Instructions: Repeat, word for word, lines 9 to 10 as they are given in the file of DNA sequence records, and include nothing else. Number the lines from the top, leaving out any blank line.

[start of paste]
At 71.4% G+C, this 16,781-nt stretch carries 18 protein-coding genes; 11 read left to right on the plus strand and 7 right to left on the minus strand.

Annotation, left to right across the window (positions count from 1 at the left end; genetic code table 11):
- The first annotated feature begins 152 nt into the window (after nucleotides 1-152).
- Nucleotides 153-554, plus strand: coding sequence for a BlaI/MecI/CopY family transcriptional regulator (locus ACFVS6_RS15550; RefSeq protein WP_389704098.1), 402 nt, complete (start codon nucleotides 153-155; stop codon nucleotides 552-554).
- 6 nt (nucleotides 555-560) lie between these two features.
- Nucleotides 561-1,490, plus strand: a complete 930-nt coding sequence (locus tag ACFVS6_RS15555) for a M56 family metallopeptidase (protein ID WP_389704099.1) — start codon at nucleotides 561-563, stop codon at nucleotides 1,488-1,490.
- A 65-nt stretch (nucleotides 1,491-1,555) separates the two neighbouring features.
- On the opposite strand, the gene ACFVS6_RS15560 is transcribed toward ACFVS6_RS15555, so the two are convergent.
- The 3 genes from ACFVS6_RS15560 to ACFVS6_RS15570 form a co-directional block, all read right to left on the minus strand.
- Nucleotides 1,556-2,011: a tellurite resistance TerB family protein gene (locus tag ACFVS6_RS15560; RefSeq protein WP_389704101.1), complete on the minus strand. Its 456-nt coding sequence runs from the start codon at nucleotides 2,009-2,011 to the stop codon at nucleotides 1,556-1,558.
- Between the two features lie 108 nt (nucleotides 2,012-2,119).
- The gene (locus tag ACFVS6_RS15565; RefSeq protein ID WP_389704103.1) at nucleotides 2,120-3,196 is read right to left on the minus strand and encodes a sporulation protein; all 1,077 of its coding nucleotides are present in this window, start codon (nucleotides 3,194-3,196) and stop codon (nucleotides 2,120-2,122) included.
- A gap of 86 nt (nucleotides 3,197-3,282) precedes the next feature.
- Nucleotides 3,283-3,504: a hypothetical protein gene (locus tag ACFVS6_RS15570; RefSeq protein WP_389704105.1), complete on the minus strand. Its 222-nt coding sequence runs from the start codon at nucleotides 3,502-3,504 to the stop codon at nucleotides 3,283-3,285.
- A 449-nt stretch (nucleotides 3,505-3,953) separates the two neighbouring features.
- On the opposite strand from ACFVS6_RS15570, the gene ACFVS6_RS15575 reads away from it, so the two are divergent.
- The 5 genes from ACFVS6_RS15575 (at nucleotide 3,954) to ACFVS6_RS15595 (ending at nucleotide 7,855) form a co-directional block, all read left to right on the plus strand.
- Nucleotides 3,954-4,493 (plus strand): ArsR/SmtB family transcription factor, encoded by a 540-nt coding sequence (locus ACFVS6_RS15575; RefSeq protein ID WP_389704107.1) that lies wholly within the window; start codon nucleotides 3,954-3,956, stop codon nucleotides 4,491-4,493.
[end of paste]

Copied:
- The 3 genes from ACFVS6_RS15560 to ACFVS6_RS15570 form a co-directional block, all read right to left on the minus strand.
- Nucleotides 1,556-2,011: a tellurite resistance TerB family protein gene (locus tag ACFVS6_RS15560; RefSeq protein WP_389704101.1), complete on the minus strand. Its 456-nt coding sequence runs from the start codon at nucleotides 2,009-2,011 to the stop codon at nucleotides 1,556-1,558.